Proceeding, then, we understand verses 17-19 to apply to the times and incidents in which Mark Antony and Cleopatra [C_page 29] figured, when Antony fell, and Egypt (“King of the South”) was swallowed up in the Roman empire.  Verse 20 we apply to Augustus Caesar, who was noted for his systematic collection of large taxes from all tributary nations, and whose exactions of taxes, in Judea and throughout the then civilized world, are noted in Scripture in connection with the birth of our Lord. (Luke 2:1)  The statement, “Caesar Augustus sent forth a decree that all the world should be taxed,” corresponds faithfully to the description—“There shall stand up in his estate a raiser of taxes in the glory of the kingdom.”  This latter part of the description also fits exactly; for the period of Augustus Caesar’s reign is noted in history as the most glorious epoch of the great Roman empire, and is called “the golden age of Rome.”

          Another translation of verse 20 reads: “There will stand up in his place one who will cause the exactor of taxes to pass through the glorious land of the kingdom.”  This would seem to apply specially to Palestine, and would make this fit exactly to the record in Luke.  But both applications are correct: It was the glorious time of the Roman Empire, and tax collectors were caused to pass through the land of Palestine—the glorious land of the kingdom.  Furthermore, be it noted that Augustus Caesar was the first ruler to introduce to the world a systematized taxation.

          We read further of this prominent ruler—“Within few days he shall be broken, neither in anger nor in battle.”  Of Augustus Caesar it is recorded that he died a quiet death, while his predecessor and his seven successors in imperial power died violent deaths.  His death was within a few years after he had reached the zenith of his power and had caused “the exactor of taxes to pass through the glorious land of the kingdom.”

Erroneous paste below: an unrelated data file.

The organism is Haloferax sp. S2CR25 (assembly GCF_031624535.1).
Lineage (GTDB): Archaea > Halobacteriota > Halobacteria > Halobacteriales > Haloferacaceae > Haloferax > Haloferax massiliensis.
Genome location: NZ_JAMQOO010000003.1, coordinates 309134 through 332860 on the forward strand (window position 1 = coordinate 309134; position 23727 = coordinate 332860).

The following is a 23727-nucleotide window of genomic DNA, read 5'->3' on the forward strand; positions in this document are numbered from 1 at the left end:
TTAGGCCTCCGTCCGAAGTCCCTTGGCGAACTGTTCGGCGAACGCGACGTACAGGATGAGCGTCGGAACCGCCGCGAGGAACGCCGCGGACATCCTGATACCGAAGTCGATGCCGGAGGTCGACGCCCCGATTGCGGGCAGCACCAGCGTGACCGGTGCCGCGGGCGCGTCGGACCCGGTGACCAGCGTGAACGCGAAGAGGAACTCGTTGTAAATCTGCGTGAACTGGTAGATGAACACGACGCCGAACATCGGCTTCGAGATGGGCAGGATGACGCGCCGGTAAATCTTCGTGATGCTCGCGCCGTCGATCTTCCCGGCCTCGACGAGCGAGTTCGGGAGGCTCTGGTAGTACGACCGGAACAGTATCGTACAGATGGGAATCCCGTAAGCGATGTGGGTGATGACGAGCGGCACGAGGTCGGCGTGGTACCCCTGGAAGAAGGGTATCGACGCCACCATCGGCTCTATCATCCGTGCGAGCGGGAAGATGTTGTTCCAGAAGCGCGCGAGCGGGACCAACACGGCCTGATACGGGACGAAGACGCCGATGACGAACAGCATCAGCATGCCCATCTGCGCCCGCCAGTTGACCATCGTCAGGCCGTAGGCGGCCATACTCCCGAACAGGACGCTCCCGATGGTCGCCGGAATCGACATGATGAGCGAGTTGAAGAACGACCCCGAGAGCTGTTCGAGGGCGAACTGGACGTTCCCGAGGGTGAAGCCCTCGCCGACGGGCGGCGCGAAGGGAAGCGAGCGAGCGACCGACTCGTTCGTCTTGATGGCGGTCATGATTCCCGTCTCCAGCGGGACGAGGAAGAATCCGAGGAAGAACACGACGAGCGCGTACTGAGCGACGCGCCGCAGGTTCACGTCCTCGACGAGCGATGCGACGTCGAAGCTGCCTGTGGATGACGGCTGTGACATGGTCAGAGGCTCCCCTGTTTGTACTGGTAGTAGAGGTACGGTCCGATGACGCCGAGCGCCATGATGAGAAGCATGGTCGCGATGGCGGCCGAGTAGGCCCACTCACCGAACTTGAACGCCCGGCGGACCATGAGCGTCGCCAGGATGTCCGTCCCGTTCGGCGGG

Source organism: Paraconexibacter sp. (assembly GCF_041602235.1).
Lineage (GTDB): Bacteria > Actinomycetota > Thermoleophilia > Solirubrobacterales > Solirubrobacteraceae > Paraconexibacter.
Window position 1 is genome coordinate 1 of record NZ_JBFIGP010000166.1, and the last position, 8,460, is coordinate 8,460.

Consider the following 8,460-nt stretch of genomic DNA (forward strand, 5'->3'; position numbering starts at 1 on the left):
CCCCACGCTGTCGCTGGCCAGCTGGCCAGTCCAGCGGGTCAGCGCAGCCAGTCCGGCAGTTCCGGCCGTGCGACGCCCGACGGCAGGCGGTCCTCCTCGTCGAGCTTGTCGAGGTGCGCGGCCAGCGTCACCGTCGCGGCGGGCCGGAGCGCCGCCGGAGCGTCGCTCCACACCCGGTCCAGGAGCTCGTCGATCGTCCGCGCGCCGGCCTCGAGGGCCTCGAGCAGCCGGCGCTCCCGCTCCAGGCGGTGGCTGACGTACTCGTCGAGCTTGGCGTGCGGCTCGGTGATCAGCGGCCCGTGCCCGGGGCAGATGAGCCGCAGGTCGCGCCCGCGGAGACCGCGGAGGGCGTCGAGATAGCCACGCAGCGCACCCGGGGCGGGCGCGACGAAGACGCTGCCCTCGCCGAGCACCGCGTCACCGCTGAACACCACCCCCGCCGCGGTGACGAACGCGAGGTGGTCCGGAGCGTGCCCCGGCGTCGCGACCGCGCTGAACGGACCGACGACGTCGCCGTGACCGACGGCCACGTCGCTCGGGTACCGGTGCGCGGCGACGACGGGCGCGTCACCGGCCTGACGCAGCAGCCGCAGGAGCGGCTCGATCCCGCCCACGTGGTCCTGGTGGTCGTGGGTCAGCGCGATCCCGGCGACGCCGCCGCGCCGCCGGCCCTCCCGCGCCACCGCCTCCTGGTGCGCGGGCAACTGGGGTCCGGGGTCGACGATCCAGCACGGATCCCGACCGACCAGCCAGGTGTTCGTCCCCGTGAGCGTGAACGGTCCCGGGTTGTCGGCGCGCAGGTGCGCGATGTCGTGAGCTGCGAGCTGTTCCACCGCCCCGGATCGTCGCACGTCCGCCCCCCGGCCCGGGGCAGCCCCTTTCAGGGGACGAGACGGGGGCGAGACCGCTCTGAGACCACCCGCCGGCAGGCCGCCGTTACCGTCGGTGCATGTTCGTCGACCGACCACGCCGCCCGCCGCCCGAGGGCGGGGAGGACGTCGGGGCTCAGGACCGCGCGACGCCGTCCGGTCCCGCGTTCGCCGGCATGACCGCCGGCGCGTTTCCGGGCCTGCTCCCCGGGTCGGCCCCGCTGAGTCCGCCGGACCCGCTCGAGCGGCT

Verse 21 fitly describes Tiberius Caesar, the successor of Augustus: “There will stand up in his place a despicable [C_page 30] person, to whom they shall not give the honor of the kingdom; but he shall come in peaceably and obtain the kingdom by flatteries.”  Let us here note how the historic account of Tiberius agrees with the above by the prophet.

          Says White: “Tiberius was fifty-six years old when he ascended the throne, professing great unwillingness to take upon him its important cares....All restraint being now removed, the tyrant gave loose reign to his cruel and sensual passions.”

          Says Willard: “At first he dissembled and appeared to govern with moderation; but the mask soon dropped.... The senate, to whom he transferred all the political rights of the people, had become degraded, and thus obsequiously sanctioned his acts and offered the incense of perpetual flattery to the man who filled their streets with blood.  It was under the administration of this most debased of men, that our Lord Jesus Christ was crucified in Judea.”